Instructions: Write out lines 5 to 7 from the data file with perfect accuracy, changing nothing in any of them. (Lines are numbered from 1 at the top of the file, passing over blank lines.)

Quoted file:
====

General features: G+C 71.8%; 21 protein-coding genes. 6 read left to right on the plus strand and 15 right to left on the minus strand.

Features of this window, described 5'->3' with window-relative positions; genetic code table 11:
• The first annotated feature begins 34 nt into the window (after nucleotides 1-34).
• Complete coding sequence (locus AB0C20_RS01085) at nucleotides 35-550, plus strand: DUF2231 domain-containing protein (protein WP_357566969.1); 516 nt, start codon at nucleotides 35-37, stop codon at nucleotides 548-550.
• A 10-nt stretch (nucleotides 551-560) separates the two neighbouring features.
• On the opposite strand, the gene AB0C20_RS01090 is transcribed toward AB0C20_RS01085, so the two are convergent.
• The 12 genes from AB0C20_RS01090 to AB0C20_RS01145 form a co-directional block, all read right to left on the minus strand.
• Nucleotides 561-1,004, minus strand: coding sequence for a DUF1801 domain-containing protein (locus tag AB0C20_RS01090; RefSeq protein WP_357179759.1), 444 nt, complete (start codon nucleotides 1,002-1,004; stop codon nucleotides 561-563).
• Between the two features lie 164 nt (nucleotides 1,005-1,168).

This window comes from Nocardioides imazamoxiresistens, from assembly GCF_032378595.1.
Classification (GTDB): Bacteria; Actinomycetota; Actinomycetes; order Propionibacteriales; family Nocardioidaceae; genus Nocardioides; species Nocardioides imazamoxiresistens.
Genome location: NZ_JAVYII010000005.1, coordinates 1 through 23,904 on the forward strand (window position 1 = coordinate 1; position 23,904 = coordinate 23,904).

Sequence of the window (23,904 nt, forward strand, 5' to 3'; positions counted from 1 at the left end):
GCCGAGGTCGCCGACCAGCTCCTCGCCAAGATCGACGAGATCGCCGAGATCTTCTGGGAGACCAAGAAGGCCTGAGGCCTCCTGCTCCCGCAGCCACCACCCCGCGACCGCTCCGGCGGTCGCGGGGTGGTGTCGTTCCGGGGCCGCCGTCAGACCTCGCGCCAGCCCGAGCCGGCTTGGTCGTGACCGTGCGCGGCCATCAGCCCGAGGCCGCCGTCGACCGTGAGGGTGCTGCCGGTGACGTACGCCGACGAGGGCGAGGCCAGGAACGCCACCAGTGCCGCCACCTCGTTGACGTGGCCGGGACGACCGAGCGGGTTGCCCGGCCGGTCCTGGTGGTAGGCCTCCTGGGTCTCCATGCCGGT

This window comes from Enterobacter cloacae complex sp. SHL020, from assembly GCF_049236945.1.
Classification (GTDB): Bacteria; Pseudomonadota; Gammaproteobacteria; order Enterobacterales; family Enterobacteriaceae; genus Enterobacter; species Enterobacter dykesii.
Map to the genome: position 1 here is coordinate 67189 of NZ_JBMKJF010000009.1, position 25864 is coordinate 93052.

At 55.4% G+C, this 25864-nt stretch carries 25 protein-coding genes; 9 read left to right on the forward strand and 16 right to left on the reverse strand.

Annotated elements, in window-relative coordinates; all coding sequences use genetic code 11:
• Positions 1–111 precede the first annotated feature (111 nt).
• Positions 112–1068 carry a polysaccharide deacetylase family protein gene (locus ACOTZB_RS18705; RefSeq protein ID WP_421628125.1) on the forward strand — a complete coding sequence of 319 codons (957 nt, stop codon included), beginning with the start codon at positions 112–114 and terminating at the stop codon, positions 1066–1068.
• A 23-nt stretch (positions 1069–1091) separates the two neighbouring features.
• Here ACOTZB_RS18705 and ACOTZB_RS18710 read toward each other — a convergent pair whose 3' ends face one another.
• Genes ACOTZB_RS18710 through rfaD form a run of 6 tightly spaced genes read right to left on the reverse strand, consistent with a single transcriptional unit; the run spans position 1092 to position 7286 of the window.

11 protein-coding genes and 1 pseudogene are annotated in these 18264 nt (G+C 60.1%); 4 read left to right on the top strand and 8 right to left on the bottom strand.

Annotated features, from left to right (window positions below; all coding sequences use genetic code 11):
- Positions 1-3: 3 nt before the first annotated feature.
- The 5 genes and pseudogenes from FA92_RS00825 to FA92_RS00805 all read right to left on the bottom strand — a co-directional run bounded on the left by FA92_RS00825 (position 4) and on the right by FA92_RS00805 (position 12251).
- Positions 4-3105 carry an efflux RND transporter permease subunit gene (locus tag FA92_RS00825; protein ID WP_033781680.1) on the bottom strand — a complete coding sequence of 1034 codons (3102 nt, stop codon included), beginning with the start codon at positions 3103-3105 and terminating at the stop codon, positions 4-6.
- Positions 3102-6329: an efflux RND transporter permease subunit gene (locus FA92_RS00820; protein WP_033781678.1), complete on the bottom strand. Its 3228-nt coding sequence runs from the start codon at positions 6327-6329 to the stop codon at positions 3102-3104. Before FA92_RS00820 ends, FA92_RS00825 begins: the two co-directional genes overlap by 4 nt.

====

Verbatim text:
• A 10-nt stretch (nucleotides 551-560) separates the two neighbouring features.
• On the opposite strand, the gene AB0C20_RS01090 is transcribed toward AB0C20_RS01085, so the two are convergent.
• The 12 genes from AB0C20_RS01090 to AB0C20_RS01145 form a co-directional block, all read right to left on the minus strand.